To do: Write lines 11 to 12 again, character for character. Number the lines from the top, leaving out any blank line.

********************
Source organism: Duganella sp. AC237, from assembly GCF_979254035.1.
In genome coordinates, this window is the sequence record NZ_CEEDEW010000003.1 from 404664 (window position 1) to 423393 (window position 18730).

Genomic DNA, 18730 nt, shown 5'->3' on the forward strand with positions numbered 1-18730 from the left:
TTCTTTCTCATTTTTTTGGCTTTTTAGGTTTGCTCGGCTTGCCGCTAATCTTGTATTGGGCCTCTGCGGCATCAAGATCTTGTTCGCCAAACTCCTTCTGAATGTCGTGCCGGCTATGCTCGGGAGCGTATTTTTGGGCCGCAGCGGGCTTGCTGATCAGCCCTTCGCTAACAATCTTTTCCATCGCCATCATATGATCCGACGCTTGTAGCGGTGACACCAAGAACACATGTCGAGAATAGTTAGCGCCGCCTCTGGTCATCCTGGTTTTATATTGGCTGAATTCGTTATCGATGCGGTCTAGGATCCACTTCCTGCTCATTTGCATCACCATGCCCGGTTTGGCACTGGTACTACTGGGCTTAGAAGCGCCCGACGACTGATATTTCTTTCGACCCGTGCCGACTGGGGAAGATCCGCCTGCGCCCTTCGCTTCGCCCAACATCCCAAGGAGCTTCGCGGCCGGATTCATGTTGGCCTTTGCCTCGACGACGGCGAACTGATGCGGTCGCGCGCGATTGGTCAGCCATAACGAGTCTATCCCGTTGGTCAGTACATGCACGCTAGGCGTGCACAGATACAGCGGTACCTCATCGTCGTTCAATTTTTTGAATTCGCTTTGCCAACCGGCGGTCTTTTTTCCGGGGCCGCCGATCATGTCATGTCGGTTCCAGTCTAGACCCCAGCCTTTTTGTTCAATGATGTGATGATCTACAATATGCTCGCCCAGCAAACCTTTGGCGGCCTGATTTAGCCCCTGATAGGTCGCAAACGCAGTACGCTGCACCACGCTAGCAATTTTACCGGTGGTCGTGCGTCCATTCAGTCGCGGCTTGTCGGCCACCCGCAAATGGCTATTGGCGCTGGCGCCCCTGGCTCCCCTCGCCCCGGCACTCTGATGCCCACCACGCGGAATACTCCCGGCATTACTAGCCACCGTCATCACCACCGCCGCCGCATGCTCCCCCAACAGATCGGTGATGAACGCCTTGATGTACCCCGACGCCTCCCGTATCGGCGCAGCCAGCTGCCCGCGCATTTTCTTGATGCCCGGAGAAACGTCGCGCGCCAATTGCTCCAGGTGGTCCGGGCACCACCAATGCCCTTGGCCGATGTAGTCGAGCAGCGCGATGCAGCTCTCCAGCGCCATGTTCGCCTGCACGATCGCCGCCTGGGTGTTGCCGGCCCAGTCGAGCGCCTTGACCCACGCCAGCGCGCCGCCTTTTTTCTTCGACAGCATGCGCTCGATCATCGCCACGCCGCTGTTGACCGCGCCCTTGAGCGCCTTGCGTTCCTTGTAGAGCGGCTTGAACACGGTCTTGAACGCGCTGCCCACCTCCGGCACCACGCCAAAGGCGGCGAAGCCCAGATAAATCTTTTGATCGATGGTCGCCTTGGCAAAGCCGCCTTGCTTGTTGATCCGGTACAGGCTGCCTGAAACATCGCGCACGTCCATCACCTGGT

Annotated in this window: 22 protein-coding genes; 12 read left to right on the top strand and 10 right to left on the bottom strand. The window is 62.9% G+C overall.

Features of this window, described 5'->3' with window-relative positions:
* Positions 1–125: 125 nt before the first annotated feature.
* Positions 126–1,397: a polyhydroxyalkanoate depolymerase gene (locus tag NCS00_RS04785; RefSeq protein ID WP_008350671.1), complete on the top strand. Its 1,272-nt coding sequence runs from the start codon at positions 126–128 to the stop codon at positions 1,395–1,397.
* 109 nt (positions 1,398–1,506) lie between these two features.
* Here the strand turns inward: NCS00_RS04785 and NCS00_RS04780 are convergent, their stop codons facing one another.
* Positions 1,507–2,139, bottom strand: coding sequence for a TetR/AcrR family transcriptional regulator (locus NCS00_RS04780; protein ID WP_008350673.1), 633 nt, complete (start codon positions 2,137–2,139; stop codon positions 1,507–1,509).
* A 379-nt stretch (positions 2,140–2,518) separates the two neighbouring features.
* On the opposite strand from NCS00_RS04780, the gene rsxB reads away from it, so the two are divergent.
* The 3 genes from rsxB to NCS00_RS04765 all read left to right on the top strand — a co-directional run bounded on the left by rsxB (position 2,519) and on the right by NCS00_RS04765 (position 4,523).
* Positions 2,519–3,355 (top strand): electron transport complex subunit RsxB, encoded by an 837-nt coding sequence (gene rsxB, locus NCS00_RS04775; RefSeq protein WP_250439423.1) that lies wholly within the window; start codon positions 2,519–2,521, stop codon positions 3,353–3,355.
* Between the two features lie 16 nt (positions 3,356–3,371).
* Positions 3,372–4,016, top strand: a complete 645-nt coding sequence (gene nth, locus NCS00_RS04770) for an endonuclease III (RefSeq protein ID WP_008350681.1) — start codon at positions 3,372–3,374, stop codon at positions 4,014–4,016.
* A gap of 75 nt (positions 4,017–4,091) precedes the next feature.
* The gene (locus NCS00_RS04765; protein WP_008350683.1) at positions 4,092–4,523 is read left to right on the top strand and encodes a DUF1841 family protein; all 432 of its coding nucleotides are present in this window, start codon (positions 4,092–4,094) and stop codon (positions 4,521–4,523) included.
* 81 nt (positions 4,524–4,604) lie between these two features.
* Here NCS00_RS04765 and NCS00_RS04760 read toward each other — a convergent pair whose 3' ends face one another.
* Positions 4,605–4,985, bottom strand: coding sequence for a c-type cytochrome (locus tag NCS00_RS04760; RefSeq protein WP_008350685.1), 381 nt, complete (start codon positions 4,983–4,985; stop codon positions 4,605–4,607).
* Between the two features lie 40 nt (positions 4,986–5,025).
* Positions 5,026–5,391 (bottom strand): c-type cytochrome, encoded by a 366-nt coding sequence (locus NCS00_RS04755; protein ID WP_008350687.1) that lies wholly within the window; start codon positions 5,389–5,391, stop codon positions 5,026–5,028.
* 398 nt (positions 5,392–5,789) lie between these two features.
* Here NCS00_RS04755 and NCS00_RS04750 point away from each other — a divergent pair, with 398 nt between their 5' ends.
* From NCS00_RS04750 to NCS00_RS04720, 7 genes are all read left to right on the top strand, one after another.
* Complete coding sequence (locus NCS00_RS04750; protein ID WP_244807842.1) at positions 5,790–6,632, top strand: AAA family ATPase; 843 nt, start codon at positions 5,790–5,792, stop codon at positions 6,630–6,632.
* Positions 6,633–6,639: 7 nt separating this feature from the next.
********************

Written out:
* Positions 1,507–2,139, bottom strand: coding sequence for a TetR/AcrR family transcriptional regulator (locus NCS00_RS04780; protein ID WP_008350673.1), 633 nt, complete (start codon positions 2,137–2,139; stop codon positions 1,507–1,509).
* A 379-nt stretch (positions 2,140–2,518) separates the two neighbouring features.